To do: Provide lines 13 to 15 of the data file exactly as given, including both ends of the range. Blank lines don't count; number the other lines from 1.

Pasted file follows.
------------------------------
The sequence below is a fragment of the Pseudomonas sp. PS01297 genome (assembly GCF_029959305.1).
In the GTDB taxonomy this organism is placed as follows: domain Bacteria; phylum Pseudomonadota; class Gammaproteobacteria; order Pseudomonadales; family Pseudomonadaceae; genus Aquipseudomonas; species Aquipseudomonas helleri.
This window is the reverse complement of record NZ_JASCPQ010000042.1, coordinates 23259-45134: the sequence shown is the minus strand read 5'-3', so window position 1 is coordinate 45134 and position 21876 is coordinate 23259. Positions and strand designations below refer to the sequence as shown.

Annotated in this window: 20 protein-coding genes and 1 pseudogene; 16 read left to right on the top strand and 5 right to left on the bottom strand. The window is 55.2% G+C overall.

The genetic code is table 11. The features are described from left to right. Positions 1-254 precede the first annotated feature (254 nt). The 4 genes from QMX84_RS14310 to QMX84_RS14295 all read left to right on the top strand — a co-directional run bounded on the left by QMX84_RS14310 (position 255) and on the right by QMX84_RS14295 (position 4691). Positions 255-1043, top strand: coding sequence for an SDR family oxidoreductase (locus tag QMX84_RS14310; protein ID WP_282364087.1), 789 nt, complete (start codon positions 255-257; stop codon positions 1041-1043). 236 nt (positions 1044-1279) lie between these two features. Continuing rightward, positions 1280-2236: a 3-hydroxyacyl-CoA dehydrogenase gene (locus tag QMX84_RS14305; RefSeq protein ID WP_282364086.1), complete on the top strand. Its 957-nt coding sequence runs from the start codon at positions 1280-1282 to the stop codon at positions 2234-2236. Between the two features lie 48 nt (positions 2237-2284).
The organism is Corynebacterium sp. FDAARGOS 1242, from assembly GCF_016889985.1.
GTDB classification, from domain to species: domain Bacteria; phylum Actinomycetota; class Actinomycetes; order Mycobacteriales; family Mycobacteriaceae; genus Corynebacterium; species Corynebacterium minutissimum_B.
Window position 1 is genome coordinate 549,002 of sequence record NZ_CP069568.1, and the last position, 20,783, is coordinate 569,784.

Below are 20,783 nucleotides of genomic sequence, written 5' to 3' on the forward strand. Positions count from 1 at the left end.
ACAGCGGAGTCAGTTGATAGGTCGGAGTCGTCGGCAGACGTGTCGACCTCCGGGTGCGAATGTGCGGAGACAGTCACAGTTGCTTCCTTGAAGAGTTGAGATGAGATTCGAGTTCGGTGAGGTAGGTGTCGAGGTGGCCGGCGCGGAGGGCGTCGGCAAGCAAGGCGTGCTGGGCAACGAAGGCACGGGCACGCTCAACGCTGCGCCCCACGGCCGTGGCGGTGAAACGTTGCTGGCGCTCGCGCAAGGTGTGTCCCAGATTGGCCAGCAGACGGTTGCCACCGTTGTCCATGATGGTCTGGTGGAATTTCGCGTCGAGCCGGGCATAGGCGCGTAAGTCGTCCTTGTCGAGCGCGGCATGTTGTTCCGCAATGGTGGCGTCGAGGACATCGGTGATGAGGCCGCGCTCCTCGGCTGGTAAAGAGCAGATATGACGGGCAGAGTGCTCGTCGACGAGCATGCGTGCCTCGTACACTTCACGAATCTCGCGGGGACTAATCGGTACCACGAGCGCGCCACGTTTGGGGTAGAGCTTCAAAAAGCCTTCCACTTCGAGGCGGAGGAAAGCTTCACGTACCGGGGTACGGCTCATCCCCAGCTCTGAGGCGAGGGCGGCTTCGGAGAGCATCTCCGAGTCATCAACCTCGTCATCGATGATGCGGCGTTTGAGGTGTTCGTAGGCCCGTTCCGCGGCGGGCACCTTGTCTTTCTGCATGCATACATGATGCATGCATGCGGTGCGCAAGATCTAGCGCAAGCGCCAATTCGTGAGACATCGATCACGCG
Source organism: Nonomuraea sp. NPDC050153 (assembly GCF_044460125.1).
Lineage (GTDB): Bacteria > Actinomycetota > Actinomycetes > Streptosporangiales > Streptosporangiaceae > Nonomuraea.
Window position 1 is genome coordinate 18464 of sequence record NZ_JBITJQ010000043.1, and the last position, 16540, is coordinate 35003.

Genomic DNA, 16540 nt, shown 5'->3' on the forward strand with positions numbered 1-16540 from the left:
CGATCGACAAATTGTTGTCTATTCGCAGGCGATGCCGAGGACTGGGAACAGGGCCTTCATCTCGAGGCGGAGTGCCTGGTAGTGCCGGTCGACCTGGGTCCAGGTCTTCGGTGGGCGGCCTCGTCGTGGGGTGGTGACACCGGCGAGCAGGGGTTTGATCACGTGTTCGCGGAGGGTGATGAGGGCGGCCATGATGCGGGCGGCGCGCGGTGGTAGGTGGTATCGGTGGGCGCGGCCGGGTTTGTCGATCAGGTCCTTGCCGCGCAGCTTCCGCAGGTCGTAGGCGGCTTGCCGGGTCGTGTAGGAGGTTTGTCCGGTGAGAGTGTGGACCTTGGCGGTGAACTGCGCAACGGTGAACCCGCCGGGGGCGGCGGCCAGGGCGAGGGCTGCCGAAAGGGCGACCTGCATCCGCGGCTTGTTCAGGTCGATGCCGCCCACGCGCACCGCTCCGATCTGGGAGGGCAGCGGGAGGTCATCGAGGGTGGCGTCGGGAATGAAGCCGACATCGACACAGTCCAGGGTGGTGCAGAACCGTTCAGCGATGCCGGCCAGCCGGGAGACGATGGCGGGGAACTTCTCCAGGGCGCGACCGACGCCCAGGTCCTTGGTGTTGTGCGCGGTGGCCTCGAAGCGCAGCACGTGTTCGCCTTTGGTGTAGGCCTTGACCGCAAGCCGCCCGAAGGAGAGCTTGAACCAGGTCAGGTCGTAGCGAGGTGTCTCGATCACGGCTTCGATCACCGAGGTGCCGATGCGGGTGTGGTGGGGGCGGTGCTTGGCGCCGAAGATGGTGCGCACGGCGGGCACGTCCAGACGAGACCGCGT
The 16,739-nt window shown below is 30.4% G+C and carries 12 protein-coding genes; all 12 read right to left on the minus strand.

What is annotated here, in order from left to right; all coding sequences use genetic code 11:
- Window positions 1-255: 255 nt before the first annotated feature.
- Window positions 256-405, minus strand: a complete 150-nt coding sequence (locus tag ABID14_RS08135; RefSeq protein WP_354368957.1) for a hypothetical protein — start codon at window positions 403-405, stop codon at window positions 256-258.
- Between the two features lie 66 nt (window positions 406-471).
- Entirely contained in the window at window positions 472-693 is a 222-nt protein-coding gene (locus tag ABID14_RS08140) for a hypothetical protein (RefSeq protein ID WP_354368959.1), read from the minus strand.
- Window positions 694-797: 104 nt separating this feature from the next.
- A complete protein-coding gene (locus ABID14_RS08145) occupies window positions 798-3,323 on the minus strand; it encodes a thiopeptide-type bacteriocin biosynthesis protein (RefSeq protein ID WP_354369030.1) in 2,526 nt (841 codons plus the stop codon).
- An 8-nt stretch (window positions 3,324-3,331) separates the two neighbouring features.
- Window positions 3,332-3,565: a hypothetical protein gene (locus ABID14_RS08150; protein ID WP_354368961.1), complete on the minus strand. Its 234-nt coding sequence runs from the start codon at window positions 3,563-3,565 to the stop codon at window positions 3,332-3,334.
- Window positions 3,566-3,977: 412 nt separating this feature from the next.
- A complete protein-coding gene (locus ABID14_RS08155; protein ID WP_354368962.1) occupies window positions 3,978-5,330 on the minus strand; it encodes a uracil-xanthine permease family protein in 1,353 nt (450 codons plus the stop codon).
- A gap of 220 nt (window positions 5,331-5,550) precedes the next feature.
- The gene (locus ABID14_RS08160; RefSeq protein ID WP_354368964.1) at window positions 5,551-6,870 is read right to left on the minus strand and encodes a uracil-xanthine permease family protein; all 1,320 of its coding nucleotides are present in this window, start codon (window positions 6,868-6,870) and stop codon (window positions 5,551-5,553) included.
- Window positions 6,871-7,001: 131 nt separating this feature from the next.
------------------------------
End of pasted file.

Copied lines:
Window position 1 is genome coordinate 18464 of sequence record NZ_JBITJQ010000043.1, and the last position, 16540, is coordinate 35003.

Genomic DNA, 16540 nt, shown 5'->3' on the forward strand with positions numbered 1-16540 from the left:
CGATCGACAAATTGTTGTCTATTCGCAGGCGATGCCGAGGACTGGGAACAGGGCCTTCATCTCGAGGCGGAGTGCCTGGTAGTGCCGGTCGACCTGGGTCCAGGTCTTCGGTGGGCGGCCTCGTCGTGGGGTGGTGACACCGGCGAGCAGGGGTTTGATCACGTGTTCGCGGAGGGTGATGAGGGCGGCCATGATGCGGGCGGCGCGCGGTGGTAGGTGGTATCGGTGGGCGCGGCCGGGTTTGTCGATCAGGTCCTTGCCGCGCAGCTTCCGCAGGTCGTAGGCGGCTTGCCGGGTCGTGTAGGAGGTTTGTCCGGTGAGAGTGTGGACCTTGGCGGTGAACTGCGCAACGGTGAACCCGCCGGGGGCGGCGGCCAGGGCGAGGGCTGCCGAAAGGGCGACCTGCATCCGCGGCTTGTTCAGGTCGATGCCGCCCACGCGCACCGCTCCGATCTGGGAGGGCAGCGGGAGGTCATCGAGGGTGGCGTCGGGAATGAAGCCGACATCGACACAGTCCAGGGTGGTGCAGAACCGTTCAGCGATGCCGGCCAGCCGGGAGACGATGGCGGGGAACTTCTCCAGGGCGCGACCGACGCCCAGGTCCTTGGTGTTGTGCGCGGTGGCCTCGAAGCGCAGCACGTGTTCGCCTTTGGTGTAGGCCTTGACCGCAAGCCGCCCGAAGGAGAGCTTGAACCAGGTCAGGTCGTAGCGAGGTGTCTCGATCACGGCTTCGATCACCGAGGTGCCGATGCGGGTGTGGTGGGGGCGGTGCTTGGCGCCGAAGATGGTGCGCACGGCGGGCACGTCCAGACGAGACCGCGT